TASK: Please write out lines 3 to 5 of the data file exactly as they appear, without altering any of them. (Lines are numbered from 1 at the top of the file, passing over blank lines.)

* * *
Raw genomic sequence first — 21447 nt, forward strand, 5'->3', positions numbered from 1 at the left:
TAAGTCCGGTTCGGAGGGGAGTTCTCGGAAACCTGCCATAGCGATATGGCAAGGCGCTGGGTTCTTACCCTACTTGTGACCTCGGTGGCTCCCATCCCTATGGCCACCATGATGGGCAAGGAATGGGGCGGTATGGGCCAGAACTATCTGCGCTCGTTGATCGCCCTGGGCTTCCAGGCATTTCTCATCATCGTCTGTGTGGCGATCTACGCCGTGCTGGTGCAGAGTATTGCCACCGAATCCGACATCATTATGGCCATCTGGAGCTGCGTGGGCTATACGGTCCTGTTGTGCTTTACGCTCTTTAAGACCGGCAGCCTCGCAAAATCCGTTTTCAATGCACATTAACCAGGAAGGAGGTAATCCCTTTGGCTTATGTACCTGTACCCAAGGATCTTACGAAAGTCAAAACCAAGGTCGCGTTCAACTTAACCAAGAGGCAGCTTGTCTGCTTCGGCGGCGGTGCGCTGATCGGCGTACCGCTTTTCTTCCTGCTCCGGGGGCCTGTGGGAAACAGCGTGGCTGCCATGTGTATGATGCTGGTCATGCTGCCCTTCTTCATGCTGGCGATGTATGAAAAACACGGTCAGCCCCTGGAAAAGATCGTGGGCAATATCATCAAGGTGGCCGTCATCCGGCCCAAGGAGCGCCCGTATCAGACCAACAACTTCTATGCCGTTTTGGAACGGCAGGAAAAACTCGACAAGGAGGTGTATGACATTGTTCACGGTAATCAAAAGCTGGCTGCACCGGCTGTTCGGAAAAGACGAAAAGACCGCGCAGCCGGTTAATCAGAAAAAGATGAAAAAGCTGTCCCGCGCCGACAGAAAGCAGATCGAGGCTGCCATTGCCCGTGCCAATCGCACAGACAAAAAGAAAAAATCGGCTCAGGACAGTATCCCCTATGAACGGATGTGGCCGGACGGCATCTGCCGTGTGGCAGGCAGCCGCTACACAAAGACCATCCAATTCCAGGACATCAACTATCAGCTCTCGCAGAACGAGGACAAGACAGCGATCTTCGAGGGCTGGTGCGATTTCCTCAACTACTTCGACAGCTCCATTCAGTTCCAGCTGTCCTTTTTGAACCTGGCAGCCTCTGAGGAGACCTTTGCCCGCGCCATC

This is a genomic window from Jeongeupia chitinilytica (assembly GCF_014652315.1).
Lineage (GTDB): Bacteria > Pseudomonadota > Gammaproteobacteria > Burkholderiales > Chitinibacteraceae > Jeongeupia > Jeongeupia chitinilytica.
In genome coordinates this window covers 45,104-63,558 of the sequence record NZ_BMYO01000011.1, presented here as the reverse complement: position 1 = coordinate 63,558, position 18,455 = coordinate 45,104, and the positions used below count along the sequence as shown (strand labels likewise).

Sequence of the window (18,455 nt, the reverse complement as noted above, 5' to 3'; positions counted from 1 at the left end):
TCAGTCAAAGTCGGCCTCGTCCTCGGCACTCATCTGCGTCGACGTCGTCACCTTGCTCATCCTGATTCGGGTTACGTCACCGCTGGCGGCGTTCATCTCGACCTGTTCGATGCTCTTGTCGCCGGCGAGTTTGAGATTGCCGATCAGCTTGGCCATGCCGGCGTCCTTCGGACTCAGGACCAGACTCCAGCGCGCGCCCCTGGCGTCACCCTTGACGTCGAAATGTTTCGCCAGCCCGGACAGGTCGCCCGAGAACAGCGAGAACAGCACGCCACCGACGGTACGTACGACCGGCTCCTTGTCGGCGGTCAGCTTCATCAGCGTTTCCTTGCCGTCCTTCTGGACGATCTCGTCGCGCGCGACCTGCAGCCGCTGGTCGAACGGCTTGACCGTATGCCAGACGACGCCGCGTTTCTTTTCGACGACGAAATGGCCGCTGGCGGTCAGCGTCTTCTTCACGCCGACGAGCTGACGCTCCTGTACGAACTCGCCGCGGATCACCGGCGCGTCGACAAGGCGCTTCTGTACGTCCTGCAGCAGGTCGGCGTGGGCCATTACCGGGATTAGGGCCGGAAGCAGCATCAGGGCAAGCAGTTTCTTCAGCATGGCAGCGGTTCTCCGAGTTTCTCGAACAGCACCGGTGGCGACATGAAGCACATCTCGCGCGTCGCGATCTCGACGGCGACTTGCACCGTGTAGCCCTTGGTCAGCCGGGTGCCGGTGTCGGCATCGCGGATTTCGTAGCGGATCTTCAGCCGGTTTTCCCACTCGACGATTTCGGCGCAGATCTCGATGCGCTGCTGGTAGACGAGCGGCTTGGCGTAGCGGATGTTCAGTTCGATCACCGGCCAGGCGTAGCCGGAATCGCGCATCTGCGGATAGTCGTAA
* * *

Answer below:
This is a genomic window from Jeongeupia chitinilytica (assembly GCF_014652315.1).
Lineage (GTDB): Bacteria > Pseudomonadota > Gammaproteobacteria > Burkholderiales > Chitinibacteraceae > Jeongeupia > Jeongeupia chitinilytica.
In genome coordinates this window covers 45,104-63,558 of the sequence record NZ_BMYO01000011.1, presented here as the reverse complement: position 1 = coordinate 63,558, position 18,455 = coordinate 45,104, and the positions used below count along the sequence as shown (strand labels likewise).